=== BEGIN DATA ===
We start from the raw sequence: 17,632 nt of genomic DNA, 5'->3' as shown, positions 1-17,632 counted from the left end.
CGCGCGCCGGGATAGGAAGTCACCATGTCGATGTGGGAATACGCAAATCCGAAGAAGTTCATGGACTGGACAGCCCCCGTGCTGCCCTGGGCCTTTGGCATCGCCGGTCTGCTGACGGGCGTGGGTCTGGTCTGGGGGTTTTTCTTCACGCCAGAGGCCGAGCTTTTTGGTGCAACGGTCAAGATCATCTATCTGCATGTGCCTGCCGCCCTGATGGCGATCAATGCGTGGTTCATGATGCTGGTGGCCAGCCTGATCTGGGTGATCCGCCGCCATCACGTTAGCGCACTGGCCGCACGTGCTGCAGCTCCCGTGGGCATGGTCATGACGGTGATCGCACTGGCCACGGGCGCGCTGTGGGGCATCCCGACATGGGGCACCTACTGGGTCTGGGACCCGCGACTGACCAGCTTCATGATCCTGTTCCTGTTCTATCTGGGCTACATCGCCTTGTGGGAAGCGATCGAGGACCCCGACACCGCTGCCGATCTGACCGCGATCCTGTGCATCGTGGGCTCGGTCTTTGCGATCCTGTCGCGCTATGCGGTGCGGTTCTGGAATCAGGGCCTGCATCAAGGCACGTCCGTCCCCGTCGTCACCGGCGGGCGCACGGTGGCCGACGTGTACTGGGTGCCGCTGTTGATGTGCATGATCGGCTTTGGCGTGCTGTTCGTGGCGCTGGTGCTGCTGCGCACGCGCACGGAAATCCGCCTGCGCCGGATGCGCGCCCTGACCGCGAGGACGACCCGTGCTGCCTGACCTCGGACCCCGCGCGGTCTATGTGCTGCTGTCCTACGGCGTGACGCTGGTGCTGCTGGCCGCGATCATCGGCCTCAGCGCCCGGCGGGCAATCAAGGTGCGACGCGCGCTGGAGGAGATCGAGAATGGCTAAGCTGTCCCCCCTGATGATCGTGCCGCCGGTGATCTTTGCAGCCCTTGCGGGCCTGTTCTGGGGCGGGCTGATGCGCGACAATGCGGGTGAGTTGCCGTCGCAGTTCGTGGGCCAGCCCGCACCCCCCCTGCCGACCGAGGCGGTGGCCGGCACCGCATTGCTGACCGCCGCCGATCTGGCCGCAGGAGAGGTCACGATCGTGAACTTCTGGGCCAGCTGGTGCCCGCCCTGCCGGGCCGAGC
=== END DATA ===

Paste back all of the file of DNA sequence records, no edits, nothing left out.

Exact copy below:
We start from the raw sequence: 17,632 nt of genomic DNA, 5'->3' as shown, positions 1-17,632 counted from the left end.
CGCGCGCCGGGATAGGAAGTCACCATGTCGATGTGGGAATACGCAAATCCGAAGAAGTTCATGGACTGGACAGCCCCCGTGCTGCCCTGGGCCTTTGGCATCGCCGGTCTGCTGACGGGCGTGGGTCTGGTCTGGGGGTTTTTCTTCACGCCAGAGGCCGAGCTTTTTGGTGCAACGGTCAAGATCATCTATCTGCATGTGCCTGCCGCCCTGATGGCGATCAATGCGTGGTTCATGATGCTGGTGGCCAGCCTGATCTGGGTGATCCGCCGCCATCACGTTAGCGCACTGGCCGCACGTGCTGCAGCTCCCGTGGGCATGGTCATGACGGTGATCGCACTGGCCACGGGCGCGCTGTGGGGCATCCCGACATGGGGCACCTACTGGGTCTGGGACCCGCGACTGACCAGCTTCATGATCCTGTTCCTGTTCTATCTGGGCTACATCGCCTTGTGGGAAGCGATCGAGGACCCCGACACCGCTGCCGATCTGACCGCGATCCTGTGCATCGTGGGCTCGGTCTTTGCGATCCTGTCGCGCTATGCGGTGCGGTTCTGGAATCAGGGCCTGCATCAAGGCACGTCCGTCCCCGTCGTCACCGGCGGGCGCACGGTGGCCGACGTGTACTGGGTGCCGCTGTTGATGTGCATGATCGGCTTTGGCGTGCTGTTCGTGGCGCTGGTGCTGCTGCGCACGCGCACGGAAATCCGCCTGCGCCGGATGCGCGCCCTGACCGCGAGGACGACCCGTGCTGCCTGACCTCGGACCCCGCGCGGTCTATGTGCTGCTGTCCTACGGCGTGACGCTGGTGCTGCTGGCCGCGATCATCGGCCTCAGCGCCCGGCGGGCAATCAAGGTGCGACGCGCGCTGGAGGAGATCGAGAATGGCTAAGCTGTCCCCCCTGATGATCGTGCCGCCGGTGATCTTTGCAGCCCTTGCGGGCCTGTTCTGGGGCGGGCTGATGCGCGACAATGCGGGTGAGTTGCCGTCGCAGTTCGTGGGCCAGCCCGCACCCCCCCTGCCGACCGAGGCGGTGGCCGGCACCGCATTGCTGACCGCCGCCGATCTGGCCGCAGGAGAGGTCACGATCGTGAACTTCTGGGCCAGCTGGTGCCCGCCCTGCCGGGCCGAGC